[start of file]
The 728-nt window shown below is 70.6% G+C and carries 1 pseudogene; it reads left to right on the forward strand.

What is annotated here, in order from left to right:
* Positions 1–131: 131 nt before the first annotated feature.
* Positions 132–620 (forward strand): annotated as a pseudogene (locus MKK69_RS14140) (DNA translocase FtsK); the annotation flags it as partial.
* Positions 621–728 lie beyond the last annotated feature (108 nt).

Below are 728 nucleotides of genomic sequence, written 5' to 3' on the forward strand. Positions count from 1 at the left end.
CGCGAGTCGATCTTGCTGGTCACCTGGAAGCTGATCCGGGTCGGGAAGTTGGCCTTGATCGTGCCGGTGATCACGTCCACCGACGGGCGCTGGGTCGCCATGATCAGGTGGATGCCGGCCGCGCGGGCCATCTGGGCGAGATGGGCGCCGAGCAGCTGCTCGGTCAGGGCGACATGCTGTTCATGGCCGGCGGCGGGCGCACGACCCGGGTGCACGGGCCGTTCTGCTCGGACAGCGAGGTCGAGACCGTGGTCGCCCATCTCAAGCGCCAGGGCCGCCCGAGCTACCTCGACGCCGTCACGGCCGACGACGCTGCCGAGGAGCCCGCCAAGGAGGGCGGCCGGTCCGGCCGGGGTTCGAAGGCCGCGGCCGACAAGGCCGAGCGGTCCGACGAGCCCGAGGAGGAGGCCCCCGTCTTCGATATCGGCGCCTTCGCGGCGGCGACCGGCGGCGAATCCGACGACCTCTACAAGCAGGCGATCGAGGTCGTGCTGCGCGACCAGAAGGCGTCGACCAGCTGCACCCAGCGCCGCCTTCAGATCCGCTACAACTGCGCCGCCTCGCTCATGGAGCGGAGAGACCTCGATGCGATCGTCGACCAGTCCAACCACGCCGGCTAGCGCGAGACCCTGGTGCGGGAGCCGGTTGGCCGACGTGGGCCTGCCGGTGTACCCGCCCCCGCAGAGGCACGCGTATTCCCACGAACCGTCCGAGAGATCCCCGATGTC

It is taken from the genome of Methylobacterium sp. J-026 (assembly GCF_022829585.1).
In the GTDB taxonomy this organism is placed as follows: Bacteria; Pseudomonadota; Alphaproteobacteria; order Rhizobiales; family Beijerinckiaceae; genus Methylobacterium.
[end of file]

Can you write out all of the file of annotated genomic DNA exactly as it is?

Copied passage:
The 728-nt window shown below is 70.6% G+C and carries 1 pseudogene; it reads left to right on the forward strand.

What is annotated here, in order from left to right:
* Positions 1–131: 131 nt before the first annotated feature.
* Positions 132–620 (forward strand): annotated as a pseudogene (locus MKK69_RS14140) (DNA translocase FtsK); the annotation flags it as partial.
* Positions 621–728 lie beyond the last annotated feature (108 nt).

Below are 728 nucleotides of genomic sequence, written 5' to 3' on the forward strand. Positions count from 1 at the left end.
CGCGAGTCGATCTTGCTGGTCACCTGGAAGCTGATCCGGGTCGGGAAGTTGGCCTTGATCGTGCCGGTGATCACGTCCACCGACGGGCGCTGGGTCGCCATGATCAGGTGGATGCCGGCCGCGCGGGCCATCTGGGCGAGATGGGCGCCGAGCAGCTGCTCGGTCAGGGCGACATGCTGTTCATGGCCGGCGGCGGGCGCACGACCCGGGTGCACGGGCCGTTCTGCTCGGACAGCGAGGTCGAGACCGTGGTCGCCCATCTCAAGCGCCAGGGCCGCCCGAGCTACCTCGACGCCGTCACGGCCGACGACGCTGCCGAGGAGCCCGCCAAGGAGGGCGGCCGGTCCGGCCGGGGTTCGAAGGCCGCGGCCGACAAGGCCGAGCGGTCCGACGAGCCCGAGGAGGAGGCCCCCGTCTTCGATATCGGCGCCTTCGCGGCGGCGACCGGCGGCGAATCCGACGACCTCTACAAGCAGGCGATCGAGGTCGTGCTGCGCGACCAGAAGGCGTCGACCAGCTGCACCCAGCGCCGCCTTCAGATCCGCTACAACTGCGCCGCCTCGCTCATGGAGCGGAGAGACCTCGATGCGATCGTCGACCAGTCCAACCACGCCGGCTAGCGCGAGACCCTGGTGCGGGAGCCGGTTGGCCGACGTGGGCCTGCCGGTGTACCCGCCCCCGCAGAGGCACGCGTATTCCCACGAACCGTCCGAGAGATCCCCGATGTC

It is taken from the genome of Methylobacterium sp. J-026 (assembly GCF_022829585.1).
In the GTDB taxonomy this organism is placed as follows: Bacteria; Pseudomonadota; Alphaproteobacteria; order Rhizobiales; family Beijerinckiaceae; genus Methylobacterium.